In the initial stages of transformation, understanding the three brains, a concept I discovered in the Fourthway Work is necessary.
We have different ways of accessing information and interpreting our life in the form of thought, feelings and our body. Gurdjieff actually referred to more brains than this, namely the Instinctive center and the sex center. He makes a clear distinction however between centers and brains. The higher centers in which we gain access to broader worlds of perception, the higher emotional center also known as the Heart Mind in Buddhist circles, and the Higher Intellect are another stage in our development. Those higher stages require the integration of our “lower brains”. We experience the three brains separately and often compartmentally until we intentionally practice bringing them together simultaneously. As we work in this fashion, something becomes apparent that was not before. We often strive to be in two brains at once so they “gang up” on the third brain and bring it into the experience. When I first heard of this idea, I could only relate it to my experience as a musician in which I often strove to integrate the technique of my body, the focus of my mind to keep track of the music and at the same time feel the music. If I have to concentrate on the notes and fingers, then I am less available to feel the music. With more practice, my body brain is able to take over that particular task, leaving my mind to anticipate what is next. I have more space to relax the body and feel the music. I have experienced wonderful concerts in which i was truly integrated in body mind and feeling simultaneously. That is when something more could move through me.
It is similar with self transformation. We predominantly use one of our functional brains more than others and our aim is to live in all three simultaneously.
Moving center people are oriented in their body and display traits like coordination, tendency to exercise, risk takers, kinetic, and receive messages about the outside world from signals or sensations in their body. Feeling center people interpret the world through their emotions, tend to be very empathic, connective and carry the weight of the world on their shoulders. They can be impulsive and very intuitive. Thinking center people tend to access the world firstly through concept, analysis, and organization. They are the “intellectual” type and can get bogged down in decision making. They love the “ideas” and their explanation in the work. The drawback is that their knowledge makes them believe they already understand the concept and keeps them from actually understanding it fully.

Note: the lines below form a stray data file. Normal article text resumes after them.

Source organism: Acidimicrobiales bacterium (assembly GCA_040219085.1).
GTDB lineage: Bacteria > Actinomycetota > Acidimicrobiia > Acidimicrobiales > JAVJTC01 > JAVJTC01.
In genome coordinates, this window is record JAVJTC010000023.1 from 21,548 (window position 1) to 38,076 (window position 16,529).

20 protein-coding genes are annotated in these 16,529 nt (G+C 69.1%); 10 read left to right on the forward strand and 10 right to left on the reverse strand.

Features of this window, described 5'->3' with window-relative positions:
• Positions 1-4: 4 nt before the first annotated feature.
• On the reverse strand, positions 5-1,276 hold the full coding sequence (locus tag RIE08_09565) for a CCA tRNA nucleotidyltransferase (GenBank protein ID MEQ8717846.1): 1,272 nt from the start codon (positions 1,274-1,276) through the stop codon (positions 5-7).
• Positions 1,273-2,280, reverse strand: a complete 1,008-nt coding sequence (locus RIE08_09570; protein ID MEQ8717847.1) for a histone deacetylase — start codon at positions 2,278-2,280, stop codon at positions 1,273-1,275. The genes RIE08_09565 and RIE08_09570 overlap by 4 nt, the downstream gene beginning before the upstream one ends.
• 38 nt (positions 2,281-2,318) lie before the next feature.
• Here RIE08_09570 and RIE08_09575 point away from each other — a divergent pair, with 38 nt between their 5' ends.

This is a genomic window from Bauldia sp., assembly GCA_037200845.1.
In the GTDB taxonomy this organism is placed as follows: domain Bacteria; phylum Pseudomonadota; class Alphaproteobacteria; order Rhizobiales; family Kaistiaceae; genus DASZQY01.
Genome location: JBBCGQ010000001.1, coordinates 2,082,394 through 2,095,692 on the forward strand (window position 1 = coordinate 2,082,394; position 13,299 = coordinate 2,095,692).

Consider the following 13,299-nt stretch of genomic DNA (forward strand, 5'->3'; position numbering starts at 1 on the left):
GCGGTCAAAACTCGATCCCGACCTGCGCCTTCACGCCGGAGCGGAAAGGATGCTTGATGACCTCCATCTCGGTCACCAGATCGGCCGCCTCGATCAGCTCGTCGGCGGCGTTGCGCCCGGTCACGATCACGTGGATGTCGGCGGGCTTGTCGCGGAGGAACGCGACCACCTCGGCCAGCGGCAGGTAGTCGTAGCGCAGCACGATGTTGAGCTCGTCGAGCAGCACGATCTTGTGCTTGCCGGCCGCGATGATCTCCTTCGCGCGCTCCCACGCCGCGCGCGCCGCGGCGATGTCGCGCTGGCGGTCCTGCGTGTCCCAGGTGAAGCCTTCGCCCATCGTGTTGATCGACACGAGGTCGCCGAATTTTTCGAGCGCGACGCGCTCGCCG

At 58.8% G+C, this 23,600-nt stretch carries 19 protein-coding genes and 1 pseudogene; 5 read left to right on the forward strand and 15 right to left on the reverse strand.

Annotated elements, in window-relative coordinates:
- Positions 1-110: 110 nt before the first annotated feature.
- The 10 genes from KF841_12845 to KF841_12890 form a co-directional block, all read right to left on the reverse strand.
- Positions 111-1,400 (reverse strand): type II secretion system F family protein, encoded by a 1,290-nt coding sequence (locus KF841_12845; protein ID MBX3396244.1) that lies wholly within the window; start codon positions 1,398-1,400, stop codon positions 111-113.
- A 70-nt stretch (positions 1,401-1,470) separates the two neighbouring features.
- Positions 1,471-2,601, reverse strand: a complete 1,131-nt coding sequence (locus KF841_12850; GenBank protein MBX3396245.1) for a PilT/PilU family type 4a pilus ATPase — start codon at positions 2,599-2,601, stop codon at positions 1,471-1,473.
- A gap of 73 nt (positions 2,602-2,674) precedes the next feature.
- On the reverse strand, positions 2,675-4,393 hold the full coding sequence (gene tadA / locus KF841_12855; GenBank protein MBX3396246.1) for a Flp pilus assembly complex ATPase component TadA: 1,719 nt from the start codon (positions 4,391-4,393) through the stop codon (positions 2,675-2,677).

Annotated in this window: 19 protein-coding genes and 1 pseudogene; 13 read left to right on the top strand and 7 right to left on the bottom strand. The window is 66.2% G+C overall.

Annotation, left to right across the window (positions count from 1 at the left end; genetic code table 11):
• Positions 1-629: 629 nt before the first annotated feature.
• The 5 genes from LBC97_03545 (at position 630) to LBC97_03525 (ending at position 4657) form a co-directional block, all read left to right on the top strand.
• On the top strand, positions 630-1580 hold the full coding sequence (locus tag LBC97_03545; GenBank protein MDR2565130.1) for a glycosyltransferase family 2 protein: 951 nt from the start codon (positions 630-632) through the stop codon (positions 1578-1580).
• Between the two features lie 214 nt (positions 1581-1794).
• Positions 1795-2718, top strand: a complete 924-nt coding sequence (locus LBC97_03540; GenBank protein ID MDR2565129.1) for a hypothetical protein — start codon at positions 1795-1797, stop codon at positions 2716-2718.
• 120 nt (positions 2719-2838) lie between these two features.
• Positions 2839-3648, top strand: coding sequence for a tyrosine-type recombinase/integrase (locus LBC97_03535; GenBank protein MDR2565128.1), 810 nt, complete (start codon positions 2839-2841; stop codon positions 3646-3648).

To experience serious transformation and use self-observation, we must use specific techniques to unite the three in order to see something new about ourselves.
If we can bring that in as a practice of expanded awareness, we have begun the process of integration. Eventually we will work out from which brain we are acting. We can realize how our identification with thought was what we thought was our emotion. From an integrated perspective, we start to see how mechanistic we are and how limited our experience is. What we thought was real is now understood as illusion. Our consciousness becomes more unified and we start to actually observe ourselves.
Eventually, we develop the ability to be here now which can translate to being in all three brains simultaneously.
How are you experiencing these three brains? Which one are you in predominantly? Knowing this can be life changing. Love, Molly